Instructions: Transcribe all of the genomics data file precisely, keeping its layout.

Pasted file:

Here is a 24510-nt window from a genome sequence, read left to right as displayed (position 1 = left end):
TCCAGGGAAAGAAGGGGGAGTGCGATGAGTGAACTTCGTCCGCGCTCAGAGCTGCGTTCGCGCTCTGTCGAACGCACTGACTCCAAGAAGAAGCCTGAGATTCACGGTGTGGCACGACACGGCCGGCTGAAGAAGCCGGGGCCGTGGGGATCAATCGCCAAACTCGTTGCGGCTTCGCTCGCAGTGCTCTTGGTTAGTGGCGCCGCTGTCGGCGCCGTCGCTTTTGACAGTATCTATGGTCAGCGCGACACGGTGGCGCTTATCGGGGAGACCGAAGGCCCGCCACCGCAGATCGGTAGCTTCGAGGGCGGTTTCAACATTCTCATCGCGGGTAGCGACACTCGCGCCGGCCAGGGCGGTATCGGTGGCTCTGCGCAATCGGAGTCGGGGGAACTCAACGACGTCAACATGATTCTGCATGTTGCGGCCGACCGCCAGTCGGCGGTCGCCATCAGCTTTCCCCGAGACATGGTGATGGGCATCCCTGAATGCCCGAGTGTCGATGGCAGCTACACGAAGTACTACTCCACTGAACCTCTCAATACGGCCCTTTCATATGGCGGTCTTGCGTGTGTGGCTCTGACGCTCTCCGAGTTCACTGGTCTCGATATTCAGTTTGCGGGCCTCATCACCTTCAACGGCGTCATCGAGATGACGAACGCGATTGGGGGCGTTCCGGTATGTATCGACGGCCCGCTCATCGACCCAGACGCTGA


Here is a 24510-nt window from a genome sequence, read left to right as displayed (position 1 = left end):
TCCAGGGAAAGAAGGGGGAGTGCGATGAGTGAACTTCGTCCGCGCTCAGAGCTGCGTTCGCGCTCTGTCGAACGCACTGACTCCAAGAAGAAGCCTGAGATTCACGGTGTGGCACGACACGGCCGGCTGAAGAAGCCGGGGCCGTGGGGATCAATCGCCAAACTCGTTGCGGCTTCGCTCGCAGTGCTCTTGGTTAGTGGCGCCGCTGTCGGCGCCGTCGCTTTTGACAGTATCTATGGTCAGCGCGACACGGTGGCGCTTATCGGGGAGACCGAAGGCCCGCCACCGCAGATCGGTAGCTTCGAGGGCGGTTTCAACATTCTCATCGCGGGTAGCGACACTCGCGCCGGCCAGGGCGGTATCGGTGGCTCTGCGCAATCGGAGTCGGGGGAACTCAACGACGTCAACATGATTCTGCATGTTGCGGCCGACCGCCAGTCGGCGGTCGCCATCAGCTTTCCCCGAGACATGGTGATGGGCATCCCTGAATGCCCGAGTGTCGATGGCAGCTACACGAAGTACTACTCCACTGAACCTCTCAATACGGCCCTTTCATATGGCGGTCTTGCGTGTGTGGCTCTGACGCTCTCCGAGTTCACTGGTCTCGATATTCAGTTTGCGGGCCTCATCACCTTCAACGGCGTCATCGAGATGACGAACGCGATTGGGGGCGTTCCGGTATGTATCGACGGCCCGCTCATCGACCCAGACGCTGA